Tag Archives: Phone Skope

5 Reasons to Attend the 2016 Space Coast Birding & Wildlife Festival

The 2016 Space Coast Birding & Wildlife Festival runs from January 20th to the 25th and is held in Brevard County, Florida. Here is a list of 5 reason why I think you should attend!

1. The Birds – Obviously. The main reason birders go to festivals is to see birds and get as many lifers as possible. Merritt Island NWR (more below), Daytona Beach, and Viera Wetlands are among the more popular birding locations. Click on the photo and type Brevard County, FL into the Location box and learn more about the birding hotspots within a short drive of the festival headquarters. Here’s a list of birds seen during the 2015 festival.

Brevard County, Florida eBird Hotspots. Credit: eBird.org.

Brevard County, Florida eBird Hotspots. Credit: eBird.org.

2. The Keynote Speakers – There’s an impressive lineup of Keynote Speakers for the 2016 festival, including Dr. Steven W. Kress of the National Audubon Society, Giff Beaton, a leading authority on Odonata and other fauna, James Currie of Birding Adventures TV,┬áKevin Karlson & Dale Rosselet, authors of the new Birding by Impression: A Different Approach to Knowing and Identifying Birds, and Steve N.G. Howell of WINGS. Read more about the speakers here.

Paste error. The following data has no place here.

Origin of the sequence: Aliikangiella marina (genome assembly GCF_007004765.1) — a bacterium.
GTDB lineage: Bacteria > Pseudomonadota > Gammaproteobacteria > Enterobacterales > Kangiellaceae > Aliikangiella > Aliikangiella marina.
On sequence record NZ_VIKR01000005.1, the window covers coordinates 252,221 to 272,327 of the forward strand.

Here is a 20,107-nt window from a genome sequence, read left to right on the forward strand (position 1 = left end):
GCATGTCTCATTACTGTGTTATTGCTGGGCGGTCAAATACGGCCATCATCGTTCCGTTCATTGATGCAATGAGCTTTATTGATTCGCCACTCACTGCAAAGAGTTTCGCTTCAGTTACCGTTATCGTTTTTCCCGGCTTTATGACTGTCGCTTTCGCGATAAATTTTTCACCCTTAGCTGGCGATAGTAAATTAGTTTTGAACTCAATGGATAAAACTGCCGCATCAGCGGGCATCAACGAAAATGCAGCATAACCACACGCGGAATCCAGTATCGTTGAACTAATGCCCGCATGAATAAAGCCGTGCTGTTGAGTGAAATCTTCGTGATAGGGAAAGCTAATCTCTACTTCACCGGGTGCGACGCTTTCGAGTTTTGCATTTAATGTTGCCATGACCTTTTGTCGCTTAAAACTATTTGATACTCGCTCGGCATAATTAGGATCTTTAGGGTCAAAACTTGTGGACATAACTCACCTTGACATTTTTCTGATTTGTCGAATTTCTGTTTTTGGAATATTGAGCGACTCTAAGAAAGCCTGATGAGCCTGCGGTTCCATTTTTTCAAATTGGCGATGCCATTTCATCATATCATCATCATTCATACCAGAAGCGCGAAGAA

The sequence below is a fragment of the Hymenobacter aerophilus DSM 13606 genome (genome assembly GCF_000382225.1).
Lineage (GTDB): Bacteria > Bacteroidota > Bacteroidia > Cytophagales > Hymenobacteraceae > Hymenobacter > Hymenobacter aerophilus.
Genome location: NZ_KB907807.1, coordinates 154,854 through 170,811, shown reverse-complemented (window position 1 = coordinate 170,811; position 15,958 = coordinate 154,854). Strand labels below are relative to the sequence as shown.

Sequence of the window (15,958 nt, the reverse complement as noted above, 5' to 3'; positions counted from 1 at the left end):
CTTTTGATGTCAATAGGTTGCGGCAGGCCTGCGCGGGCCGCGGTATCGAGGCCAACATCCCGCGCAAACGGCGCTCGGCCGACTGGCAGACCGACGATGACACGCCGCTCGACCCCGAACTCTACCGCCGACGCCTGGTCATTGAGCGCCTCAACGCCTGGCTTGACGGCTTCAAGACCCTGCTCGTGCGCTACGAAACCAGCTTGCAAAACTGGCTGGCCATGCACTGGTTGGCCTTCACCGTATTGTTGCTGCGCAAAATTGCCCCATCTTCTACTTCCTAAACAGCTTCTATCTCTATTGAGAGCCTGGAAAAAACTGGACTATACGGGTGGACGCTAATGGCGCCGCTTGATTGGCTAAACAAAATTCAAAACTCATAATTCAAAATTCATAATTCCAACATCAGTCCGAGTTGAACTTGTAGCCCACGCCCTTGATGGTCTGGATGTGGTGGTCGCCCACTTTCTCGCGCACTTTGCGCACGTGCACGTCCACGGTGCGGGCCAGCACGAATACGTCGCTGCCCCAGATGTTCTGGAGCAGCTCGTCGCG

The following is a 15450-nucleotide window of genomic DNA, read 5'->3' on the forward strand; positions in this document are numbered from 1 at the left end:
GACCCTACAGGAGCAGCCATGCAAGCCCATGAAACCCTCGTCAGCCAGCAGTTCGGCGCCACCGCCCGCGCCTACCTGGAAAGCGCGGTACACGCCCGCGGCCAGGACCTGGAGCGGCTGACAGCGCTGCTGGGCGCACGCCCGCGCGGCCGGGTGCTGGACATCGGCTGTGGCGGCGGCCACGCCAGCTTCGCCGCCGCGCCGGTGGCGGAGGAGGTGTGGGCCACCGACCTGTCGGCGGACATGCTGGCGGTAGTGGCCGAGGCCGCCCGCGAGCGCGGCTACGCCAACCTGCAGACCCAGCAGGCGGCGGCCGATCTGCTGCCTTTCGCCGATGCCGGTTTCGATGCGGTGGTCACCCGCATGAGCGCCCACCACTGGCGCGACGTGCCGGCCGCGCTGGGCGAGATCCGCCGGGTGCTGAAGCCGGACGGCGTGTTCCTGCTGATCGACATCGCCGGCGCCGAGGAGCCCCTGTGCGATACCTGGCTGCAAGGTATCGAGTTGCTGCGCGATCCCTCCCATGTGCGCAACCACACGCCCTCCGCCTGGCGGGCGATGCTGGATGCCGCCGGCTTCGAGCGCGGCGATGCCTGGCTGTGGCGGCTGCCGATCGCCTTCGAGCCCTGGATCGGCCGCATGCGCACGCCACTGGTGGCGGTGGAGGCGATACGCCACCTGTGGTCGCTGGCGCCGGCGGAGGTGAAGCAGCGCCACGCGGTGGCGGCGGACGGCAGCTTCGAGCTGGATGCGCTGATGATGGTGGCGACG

3. The Field Trips & Workshops – There is an exhaustive list of field trips and workshops for this year’s festival, way too many to list here. I will say that there are a few digiscoping workshops, most discussing digiscoping with a DSLR, but one by Clay Taylor highlighting phonescoping! Read more about field trips here and workshops here.

Red-shouldered Hawk in Brevard County, Florida on January 22, 2015. Digiscoped with a Samsung Galaxy S4 + Vortex Razor HD 20-60x85 & Phone Skope Adapter. Photo by Tim Schreckengost.

Red-shouldered Hawk in Brevard County, Florida on January 22, 2015. Digiscoped with a Samsung Galaxy S4 + Vortex Razor HD 20-60×85 & Phone Skope Adapter. Photo by Tim Schreckengost.

4. The Exhibit Center – This place is typically packed with visitors. Festival participants can try optics and gear before buying, talk with birding and wildlife tour leaders, and check out local artists’ work. Read more about the Exhibit Center here.